16. Manik from India says:

    Hello, I am a 25 years old man and I truly love a girl who is 14 years old. Should I propose her? I make it clear that if she agrees with me, I will marry her after she turns 18.

  17. Riya from India says:

    Hi, We have been good friends for 12 years now and he is a family friend too. Just a few months back he proposed to me and he is madly in love with me. I like him too. Recently in fact I have started to love him too. We understand each other so well, compatible and it’s an absolute delight to be with him. But still, I am not able to say yes to him as he is 14 yrs older than me. I am 23 & he is 37. I am just too scared what my family & friends will think. Please help. I am so confused… not able to take a decision.

    • Cindy Wright from United States says:

      Dear Riya, If you are not able to “make a decision” you are definitely not ready for marriage. And if you are “scared” about what others think and are “confused,” I’m also thinking that you are not ready for marriage. 14 years is a HUGE age gap. And while we can have a great connection with some people –have fun with them and find them to be a “delight” to be with, that doesn’t mean that we should marry them.

      Some people can marry with a 14 year age gap and make it work. But they have to be so very committed to doing so. I have 3 different family members that would have said the same thing you did before marrying with the type of age gap you are looking at. And while they had great beginnings, eventually the age differences did come into play and those marriages became disasters BECAUSE OF the age gaps. I know of another marriage that lasted a lifetime (she is now widowed though). They were totally committed to the Lord and each other –to overcoming any obstacles, but that took A LOT of effort and perseverance on their parts.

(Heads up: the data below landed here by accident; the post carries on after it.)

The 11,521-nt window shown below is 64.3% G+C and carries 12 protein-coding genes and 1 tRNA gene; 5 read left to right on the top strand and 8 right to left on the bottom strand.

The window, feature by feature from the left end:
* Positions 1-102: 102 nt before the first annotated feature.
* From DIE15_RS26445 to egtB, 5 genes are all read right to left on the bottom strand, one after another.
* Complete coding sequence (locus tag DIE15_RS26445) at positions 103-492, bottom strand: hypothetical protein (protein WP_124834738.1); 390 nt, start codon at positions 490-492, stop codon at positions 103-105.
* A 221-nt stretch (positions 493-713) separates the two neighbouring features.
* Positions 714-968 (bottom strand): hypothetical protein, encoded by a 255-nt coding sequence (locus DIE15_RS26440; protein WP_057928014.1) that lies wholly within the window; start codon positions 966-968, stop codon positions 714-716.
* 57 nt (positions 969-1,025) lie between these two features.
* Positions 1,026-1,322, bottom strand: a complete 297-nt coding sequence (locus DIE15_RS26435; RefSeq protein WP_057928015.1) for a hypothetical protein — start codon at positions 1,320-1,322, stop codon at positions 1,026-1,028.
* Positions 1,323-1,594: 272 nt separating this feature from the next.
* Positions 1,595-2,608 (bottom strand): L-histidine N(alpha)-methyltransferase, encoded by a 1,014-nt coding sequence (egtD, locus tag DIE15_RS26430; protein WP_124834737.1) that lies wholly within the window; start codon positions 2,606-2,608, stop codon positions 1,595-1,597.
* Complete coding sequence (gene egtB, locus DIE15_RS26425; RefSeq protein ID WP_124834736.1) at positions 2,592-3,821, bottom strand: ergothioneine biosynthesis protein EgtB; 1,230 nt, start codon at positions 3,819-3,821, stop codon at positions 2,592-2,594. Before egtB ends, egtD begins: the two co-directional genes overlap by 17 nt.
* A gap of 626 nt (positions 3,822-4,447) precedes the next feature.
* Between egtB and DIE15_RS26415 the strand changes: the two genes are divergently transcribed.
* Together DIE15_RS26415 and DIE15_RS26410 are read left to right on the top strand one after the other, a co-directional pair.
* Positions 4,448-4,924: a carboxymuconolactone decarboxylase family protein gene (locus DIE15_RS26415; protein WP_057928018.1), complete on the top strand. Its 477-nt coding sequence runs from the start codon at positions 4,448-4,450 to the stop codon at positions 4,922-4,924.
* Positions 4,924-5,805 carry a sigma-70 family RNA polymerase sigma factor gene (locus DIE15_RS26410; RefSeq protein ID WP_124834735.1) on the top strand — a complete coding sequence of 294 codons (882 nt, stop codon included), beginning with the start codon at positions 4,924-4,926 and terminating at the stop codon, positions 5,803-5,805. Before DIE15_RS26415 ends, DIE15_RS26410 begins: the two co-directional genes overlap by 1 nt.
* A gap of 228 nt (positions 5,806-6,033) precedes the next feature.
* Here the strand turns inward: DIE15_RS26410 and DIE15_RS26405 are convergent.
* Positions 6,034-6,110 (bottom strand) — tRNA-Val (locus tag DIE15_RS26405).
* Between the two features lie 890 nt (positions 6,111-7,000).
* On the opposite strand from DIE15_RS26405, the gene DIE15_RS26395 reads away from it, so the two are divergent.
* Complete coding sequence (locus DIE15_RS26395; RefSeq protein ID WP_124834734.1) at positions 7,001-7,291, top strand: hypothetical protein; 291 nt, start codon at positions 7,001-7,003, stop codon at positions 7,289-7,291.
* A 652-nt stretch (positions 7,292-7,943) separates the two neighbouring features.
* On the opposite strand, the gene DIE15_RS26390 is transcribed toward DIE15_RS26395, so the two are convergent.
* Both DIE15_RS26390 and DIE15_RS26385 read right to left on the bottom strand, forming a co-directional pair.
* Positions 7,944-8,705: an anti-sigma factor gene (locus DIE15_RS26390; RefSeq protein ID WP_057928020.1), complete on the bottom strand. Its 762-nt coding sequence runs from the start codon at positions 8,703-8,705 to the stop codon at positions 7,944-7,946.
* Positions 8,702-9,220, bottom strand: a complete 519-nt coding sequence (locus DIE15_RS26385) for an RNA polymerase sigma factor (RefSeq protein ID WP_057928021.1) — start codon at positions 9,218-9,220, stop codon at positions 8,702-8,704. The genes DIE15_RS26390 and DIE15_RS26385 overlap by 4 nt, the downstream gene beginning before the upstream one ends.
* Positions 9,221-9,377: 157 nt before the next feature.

If you are sincere about pursuing this relationship further, you HAVE to make this public. And then you should work through some tough issues before committing to marriage. You can’t be afraid of other’s opinions, because some will not be supportive. That’s the way it will be. If you choose to continue on, you have to be steadfast on your commitment and so does he, if this will work. Marriage is for grown-ups –not those who are just on biological highs –age has little to do with it, being committed and persevering in maturity does.

      If you are the least confused, figure out why you’re confused. There are reasons for confusion… don’t ignore them. Consider whether or not they may be red flags waving, warning you of something important that you shouldn’t neglect, maybe issues you need to face, maybe skills you need to build first and later. Figure out if they may be issues that you haven’t explored yet or don’t want to face that you should. Figure out if they are waving because you shouldn’t go forward. You have a lot to consider here. Please proceed slowly and publicly. 23 is still young. Don’t rush into something that will forever change the course of your life when you have the time to explore that which you should.